Is any job better than no job? Job Quality & Well-being in Northern Ireland

In recent decades there has been increased recognition that in assessing the state of the labour market we need to move beyond a sole focus on job quantity and give further credence to the importance of job quality (OECD, 2015).
This has arisen partly out of increased recognition of the potentially profound influence which one’s job can have on an individual’s health and well-being outcomes.
This Research InBrief summarises previous findings from an NERI working paper (No. 38) which looks at the relationship between job quality in Northern Ireland and the health and well-being outcomes of workers.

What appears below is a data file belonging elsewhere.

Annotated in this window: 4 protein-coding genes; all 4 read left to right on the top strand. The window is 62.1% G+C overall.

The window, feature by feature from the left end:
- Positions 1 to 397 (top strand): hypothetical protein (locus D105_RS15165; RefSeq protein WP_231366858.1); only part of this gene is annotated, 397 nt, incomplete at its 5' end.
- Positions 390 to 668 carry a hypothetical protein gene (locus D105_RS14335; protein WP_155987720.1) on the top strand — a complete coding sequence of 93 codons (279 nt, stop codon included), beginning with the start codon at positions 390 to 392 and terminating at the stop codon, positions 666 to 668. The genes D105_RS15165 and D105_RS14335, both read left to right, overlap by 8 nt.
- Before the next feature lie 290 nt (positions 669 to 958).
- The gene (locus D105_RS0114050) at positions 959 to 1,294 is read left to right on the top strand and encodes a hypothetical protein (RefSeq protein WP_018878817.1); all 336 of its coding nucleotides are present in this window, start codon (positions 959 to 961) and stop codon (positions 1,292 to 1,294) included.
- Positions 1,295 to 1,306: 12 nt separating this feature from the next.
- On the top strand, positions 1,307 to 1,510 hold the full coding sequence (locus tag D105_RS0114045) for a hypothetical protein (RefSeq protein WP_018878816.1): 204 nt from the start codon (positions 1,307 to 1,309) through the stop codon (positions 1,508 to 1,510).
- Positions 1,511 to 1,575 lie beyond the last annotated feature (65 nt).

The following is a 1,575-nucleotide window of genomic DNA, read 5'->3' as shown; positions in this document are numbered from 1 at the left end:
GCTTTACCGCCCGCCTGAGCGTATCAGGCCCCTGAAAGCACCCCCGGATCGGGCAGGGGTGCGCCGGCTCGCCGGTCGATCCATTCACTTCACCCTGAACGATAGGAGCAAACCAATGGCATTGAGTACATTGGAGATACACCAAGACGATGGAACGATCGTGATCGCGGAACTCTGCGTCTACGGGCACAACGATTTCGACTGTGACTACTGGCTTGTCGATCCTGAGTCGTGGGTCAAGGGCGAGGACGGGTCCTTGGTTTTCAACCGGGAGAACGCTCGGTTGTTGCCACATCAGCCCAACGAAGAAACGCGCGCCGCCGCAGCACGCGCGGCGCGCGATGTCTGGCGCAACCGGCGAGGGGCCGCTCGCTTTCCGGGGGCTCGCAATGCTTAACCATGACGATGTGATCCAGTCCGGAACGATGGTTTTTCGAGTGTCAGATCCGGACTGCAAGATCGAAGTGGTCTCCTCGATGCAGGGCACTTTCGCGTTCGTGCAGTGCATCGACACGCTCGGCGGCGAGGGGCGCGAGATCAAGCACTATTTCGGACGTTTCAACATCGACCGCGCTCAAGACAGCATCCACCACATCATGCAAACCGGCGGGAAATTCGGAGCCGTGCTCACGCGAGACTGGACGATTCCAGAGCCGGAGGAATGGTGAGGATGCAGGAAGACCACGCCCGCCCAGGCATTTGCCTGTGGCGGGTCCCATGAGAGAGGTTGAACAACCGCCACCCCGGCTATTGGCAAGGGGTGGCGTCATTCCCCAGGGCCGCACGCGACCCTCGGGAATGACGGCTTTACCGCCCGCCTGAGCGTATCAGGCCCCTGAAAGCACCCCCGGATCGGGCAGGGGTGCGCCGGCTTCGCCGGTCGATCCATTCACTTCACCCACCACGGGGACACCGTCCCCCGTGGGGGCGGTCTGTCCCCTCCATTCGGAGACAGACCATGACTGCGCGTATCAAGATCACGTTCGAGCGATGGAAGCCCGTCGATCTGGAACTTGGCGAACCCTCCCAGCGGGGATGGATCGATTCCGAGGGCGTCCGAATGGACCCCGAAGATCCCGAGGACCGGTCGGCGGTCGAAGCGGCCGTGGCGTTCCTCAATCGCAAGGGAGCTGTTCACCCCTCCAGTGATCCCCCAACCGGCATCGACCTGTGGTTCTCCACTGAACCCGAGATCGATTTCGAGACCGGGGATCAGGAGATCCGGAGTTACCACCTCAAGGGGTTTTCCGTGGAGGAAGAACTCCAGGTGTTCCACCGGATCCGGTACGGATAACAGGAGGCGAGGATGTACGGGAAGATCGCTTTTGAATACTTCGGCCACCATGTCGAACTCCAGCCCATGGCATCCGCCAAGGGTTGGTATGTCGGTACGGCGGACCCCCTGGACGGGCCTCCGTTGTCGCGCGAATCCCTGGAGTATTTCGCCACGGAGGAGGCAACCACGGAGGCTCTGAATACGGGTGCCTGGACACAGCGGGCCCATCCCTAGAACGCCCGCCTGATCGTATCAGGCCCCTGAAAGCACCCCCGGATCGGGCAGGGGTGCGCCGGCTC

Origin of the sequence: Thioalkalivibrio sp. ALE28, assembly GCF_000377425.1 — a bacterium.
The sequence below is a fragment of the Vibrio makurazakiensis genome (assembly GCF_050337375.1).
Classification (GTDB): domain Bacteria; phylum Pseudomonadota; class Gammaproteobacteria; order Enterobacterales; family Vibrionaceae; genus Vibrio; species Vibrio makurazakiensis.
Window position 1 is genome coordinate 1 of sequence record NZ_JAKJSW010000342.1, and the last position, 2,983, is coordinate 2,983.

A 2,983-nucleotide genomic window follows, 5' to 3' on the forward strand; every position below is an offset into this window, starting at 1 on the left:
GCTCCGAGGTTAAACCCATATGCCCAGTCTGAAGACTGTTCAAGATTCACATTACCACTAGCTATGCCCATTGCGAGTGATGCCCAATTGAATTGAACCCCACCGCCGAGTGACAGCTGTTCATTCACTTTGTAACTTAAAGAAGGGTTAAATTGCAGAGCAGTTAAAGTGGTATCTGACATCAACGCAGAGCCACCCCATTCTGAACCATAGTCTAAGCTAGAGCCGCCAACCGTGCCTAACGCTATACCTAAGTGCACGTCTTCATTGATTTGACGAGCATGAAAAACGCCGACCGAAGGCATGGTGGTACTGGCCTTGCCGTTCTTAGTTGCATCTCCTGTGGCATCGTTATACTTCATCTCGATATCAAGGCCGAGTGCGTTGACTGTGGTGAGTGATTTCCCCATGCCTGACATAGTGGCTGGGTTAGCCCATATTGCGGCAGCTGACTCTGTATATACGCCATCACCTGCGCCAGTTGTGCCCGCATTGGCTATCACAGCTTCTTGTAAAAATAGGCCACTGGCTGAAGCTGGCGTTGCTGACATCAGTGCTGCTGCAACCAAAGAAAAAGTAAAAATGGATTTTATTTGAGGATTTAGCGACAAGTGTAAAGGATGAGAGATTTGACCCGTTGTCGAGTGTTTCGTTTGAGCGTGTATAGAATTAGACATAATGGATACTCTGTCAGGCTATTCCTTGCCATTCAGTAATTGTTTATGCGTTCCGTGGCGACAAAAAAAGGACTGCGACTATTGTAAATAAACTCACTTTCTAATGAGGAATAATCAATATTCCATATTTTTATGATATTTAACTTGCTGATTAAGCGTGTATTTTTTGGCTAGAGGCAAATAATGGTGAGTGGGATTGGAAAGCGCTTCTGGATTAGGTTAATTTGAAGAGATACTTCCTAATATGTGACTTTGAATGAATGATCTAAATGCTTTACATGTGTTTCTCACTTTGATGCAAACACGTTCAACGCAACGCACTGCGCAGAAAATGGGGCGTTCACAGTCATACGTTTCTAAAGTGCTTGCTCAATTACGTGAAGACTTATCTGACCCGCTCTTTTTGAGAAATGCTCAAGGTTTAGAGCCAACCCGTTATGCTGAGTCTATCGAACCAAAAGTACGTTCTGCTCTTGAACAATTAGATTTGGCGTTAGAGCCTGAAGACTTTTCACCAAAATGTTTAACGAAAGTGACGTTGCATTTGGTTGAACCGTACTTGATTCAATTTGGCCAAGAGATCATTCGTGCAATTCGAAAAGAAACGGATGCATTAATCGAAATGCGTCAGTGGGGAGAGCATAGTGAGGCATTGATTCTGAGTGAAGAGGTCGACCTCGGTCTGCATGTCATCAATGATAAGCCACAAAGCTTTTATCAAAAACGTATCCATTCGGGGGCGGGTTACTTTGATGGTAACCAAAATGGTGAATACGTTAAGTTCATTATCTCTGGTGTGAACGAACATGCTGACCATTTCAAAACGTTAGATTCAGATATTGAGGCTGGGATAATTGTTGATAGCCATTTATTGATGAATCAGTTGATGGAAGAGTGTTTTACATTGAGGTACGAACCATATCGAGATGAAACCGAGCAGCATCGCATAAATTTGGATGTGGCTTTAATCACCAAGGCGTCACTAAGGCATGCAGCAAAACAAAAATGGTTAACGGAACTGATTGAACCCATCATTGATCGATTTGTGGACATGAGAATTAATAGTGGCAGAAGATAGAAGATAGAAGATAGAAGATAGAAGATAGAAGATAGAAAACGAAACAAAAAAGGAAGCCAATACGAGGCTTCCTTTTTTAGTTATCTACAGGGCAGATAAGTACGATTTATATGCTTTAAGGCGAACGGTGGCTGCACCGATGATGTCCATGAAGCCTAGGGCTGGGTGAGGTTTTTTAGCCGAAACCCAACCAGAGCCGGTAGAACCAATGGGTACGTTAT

Evidence of the fundamental importance of job quality for a number of health and well-being outcomes is striking. Those with poor quality ‘bad jobs’ are much more likely to have a long-standing illness or disability, poor general health, and low overall life satisfaction. Whilst the corrosive effects of unemployment for individual health and well-being outcomes is well-established these findings demonstrate the important and powerful influence which having a poor quality ‘bad job’ has for the health and well-being of workers.

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